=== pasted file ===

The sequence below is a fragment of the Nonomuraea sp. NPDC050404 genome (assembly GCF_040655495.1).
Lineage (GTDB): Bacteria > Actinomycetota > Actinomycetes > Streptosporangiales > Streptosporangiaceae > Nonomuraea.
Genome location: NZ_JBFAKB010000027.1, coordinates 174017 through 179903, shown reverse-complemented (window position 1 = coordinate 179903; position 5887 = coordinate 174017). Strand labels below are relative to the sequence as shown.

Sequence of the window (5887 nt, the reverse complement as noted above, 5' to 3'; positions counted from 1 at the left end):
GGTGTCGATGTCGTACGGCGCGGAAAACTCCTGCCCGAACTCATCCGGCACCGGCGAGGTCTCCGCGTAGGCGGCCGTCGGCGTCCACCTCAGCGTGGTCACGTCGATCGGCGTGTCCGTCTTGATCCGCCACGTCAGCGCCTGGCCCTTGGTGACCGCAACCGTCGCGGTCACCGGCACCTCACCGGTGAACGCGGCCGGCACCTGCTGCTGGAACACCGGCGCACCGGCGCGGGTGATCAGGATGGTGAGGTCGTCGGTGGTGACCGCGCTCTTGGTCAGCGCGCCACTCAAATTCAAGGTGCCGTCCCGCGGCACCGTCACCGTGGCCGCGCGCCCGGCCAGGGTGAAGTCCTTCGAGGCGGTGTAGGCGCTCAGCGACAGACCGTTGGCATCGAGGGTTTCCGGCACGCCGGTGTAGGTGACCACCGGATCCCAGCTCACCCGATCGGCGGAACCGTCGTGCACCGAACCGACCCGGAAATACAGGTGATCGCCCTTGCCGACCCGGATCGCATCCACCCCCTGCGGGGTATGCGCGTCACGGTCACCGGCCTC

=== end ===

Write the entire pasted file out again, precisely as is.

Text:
The sequence below is a fragment of the Nonomuraea sp. NPDC050404 genome (assembly GCF_040655495.1).
Lineage (GTDB): Bacteria > Actinomycetota > Actinomycetes > Streptosporangiales > Streptosporangiaceae > Nonomuraea.
Genome location: NZ_JBFAKB010000027.1, coordinates 174017 through 179903, shown reverse-complemented (window position 1 = coordinate 179903; position 5887 = coordinate 174017). Strand labels below are relative to the sequence as shown.

Sequence of the window (5887 nt, the reverse complement as noted above, 5' to 3'; positions counted from 1 at the left end):
GGTGTCGATGTCGTACGGCGCGGAAAACTCCTGCCCGAACTCATCCGGCACCGGCGAGGTCTCCGCGTAGGCGGCCGTCGGCGTCCACCTCAGCGTGGTCACGTCGATCGGCGTGTCCGTCTTGATCCGCCACGTCAGCGCCTGGCCCTTGGTGACCGCAACCGTCGCGGTCACCGGCACCTCACCGGTGAACGCGGCCGGCACCTGCTGCTGGAACACCGGCGCACCGGCGCGGGTGATCAGGATGGTGAGGTCGTCGGTGGTGACCGCGCTCTTGGTCAGCGCGCCACTCAAATTCAAGGTGCCGTCCCGCGGCACCGTCACCGTGGCCGCGCGCCCGGCCAGGGTGAAGTCCTTCGAGGCGGTGTAGGCGCTCAGCGACAGACCGTTGGCATCGAGGGTTTCCGGCACGCCGGTGTAGGTGACCACCGGATCCCAGCTCACCCGATCGGCGGAACCGTCGTGCACCGAACCGACCCGGAAATACAGGTGATCGCCCTTGCCGACCCGGATCGCATCCACCCCCTGCGGGGTATGCGCGTCACGGTCACCGGCCTC